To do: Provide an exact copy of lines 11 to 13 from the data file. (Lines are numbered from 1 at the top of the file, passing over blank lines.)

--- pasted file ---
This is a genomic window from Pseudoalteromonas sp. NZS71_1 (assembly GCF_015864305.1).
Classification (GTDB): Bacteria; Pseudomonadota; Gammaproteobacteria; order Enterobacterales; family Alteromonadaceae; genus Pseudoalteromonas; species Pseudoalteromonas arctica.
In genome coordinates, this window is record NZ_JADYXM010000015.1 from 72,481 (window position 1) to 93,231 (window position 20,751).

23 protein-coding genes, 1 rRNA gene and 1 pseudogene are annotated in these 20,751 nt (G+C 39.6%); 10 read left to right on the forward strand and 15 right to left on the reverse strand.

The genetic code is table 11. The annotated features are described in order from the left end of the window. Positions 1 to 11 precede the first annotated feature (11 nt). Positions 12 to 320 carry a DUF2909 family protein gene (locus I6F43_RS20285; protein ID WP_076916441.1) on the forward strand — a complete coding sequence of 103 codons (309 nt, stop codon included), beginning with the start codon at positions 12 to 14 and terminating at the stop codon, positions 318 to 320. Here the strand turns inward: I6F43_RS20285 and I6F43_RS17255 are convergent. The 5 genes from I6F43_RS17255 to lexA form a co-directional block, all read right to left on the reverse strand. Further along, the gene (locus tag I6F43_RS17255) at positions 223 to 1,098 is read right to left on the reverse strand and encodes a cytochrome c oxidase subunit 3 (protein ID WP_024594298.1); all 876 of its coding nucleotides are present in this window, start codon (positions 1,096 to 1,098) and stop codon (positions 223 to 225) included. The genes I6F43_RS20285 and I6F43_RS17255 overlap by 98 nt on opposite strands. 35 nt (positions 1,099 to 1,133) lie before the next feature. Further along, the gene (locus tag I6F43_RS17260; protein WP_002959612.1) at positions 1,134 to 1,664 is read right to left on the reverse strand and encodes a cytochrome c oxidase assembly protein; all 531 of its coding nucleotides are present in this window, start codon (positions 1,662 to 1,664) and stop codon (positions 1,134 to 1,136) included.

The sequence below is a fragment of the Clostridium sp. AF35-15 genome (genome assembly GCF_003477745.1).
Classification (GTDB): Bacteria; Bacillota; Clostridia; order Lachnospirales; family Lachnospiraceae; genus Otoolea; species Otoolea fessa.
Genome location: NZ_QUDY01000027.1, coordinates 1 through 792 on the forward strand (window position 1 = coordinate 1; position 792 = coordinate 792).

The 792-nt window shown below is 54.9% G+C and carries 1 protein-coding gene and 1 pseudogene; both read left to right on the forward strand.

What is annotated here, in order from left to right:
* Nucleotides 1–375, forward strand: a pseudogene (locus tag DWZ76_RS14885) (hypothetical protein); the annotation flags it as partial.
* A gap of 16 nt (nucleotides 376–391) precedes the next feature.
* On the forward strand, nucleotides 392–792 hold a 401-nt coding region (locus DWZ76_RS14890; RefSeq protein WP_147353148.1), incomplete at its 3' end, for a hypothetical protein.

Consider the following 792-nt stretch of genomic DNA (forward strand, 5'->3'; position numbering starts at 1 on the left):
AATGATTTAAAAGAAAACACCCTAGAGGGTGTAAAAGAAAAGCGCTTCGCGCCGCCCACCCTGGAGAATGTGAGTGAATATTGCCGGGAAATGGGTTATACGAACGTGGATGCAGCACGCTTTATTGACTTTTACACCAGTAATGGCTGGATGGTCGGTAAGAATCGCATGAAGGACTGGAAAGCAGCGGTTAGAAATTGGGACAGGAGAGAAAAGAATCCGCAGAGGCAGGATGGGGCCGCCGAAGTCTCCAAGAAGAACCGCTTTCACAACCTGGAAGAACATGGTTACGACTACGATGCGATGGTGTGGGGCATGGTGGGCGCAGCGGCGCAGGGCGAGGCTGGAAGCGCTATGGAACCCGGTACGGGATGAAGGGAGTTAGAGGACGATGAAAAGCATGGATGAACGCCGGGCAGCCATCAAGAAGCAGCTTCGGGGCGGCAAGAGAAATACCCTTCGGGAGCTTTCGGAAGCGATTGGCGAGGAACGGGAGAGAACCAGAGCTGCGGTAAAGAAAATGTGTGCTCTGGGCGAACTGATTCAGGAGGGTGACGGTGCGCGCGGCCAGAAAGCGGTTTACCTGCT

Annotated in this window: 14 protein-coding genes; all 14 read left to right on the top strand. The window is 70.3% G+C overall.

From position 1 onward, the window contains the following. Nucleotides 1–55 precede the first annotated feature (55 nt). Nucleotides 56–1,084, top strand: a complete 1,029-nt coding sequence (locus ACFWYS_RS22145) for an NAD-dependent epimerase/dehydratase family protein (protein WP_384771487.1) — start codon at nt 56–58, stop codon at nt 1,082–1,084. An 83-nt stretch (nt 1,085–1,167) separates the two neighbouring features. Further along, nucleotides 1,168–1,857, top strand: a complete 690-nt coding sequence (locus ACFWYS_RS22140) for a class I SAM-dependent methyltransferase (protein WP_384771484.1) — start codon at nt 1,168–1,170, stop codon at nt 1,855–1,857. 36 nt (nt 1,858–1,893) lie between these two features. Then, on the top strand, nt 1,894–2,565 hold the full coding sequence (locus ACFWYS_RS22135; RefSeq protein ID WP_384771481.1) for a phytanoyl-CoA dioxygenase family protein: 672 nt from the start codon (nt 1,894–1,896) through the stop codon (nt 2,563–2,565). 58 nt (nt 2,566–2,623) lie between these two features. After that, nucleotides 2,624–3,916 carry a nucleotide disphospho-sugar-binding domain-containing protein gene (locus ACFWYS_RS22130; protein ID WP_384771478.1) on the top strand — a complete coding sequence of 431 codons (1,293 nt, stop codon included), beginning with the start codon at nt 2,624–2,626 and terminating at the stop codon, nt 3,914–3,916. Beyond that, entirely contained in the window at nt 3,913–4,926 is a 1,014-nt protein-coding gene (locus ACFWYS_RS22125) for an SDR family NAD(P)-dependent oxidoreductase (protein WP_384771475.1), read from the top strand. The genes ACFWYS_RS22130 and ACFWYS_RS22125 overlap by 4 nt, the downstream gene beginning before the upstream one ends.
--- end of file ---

* Nucleotides 1–375, forward strand: a pseudogene (locus tag DWZ76_RS14885) (hypothetical protein); the annotation flags it as partial.
* A gap of 16 nt (nucleotides 376–391) precedes the next feature.
* On the forward strand, nucleotides 392–792 hold a 401-nt coding region (locus DWZ76_RS14890; RefSeq protein WP_147353148.1), incomplete at its 3' end, for a hypothetical protein.